It has been written that although Deborah Read was Franklin's common law wife, he had many different mistresses throughout their relationship. Read even took Benjamin's illegitimate son – one of fifteen he was rumored to fathered out of wedlock – as her own.
Perhaps Franklin summed up his philosophy on the opposite sex with his entry in Poor Richard's Almanac stating, “After three days men grow weary of a wench, a guest & weather rainy.”
Another essay that Franklin wrote was the notorious "A Letter To A Royal Academy" (a.k.a. “Fart Proudly”) in which he asked for research to be undertaken to improve the odor of human flatulence.
4Alexander Hamilton: Humble beginnings and an untimely death
Americans see his image every day on the ten dollar bill, but not many of us know Alexander Hamilton's important contributions as a Founding Father.
Hamilton was the first Secretary of Treasury of the United States. He also co-authored “The Federalist Papers,” a series of essays which argued for the ratification of a new Constitution in 1787. He was also the leader of the United States' first political party, the Federalists.?
Hamilton was not without his controversies, however. He was born an illegitimate child in the West Indies. Because Hamilton's parents were not legally married, the Church of England denied him membership or education in the church school.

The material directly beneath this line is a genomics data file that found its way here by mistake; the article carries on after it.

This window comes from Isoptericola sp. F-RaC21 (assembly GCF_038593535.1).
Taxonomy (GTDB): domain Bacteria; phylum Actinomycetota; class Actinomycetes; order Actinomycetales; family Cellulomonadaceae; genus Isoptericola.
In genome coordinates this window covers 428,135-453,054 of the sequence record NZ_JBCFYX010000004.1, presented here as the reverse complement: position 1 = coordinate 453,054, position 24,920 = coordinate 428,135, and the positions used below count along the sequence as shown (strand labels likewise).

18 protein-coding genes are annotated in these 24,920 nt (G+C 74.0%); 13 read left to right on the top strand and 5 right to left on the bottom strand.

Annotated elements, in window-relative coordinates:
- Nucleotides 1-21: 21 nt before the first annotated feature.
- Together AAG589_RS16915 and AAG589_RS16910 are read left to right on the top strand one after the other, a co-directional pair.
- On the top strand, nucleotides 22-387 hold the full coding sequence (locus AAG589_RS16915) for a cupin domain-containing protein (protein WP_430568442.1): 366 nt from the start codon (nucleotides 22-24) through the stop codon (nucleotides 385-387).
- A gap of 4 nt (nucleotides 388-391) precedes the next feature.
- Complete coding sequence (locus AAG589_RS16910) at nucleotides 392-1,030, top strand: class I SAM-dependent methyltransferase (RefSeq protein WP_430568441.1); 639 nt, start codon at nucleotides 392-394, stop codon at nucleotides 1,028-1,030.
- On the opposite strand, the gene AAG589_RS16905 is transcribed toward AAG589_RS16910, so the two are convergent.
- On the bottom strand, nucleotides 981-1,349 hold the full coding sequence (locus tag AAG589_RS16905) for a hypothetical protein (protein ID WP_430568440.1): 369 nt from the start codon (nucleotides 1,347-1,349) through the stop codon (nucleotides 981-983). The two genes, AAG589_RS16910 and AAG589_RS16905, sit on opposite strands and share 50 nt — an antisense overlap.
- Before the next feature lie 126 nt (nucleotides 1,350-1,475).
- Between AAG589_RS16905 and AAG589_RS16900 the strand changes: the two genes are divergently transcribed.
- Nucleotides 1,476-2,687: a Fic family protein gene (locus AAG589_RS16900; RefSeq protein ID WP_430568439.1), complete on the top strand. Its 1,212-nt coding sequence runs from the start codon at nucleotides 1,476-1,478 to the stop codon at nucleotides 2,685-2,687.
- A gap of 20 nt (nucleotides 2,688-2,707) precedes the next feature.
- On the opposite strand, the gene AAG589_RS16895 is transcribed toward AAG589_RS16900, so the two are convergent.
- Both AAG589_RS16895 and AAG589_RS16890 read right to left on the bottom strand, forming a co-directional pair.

Hamilton had an extramarital affair with Maria Reynolds, a con artist who attempted to blackmail him along with her husband James. He also had an extramarital affair with Benedict Arnold's (yes, the one known for being a traitor) wife. Martha Washington named a tomcat Hamilton, in tribute to Alexander's reputation with the ladies.
Of course, we can't leave out the infamous duel that Hamilton tragically had with Aaron Burr, President Jefferson's VP. The men decided on the duel based on insults exchanged over political issues. Burr was charged for murder in New Jersey, but the state never pursued a conviction.
Strangely enough, this wasn't the first duel in Hamilton's family! Three years before Alexander Hamilton lost his life to Burr, Hamilton's son Philip lost his life in a duel as well! Philip died on the same field and used the same guns that his father later used.
5John Hancock: A big signature and an even bigger ego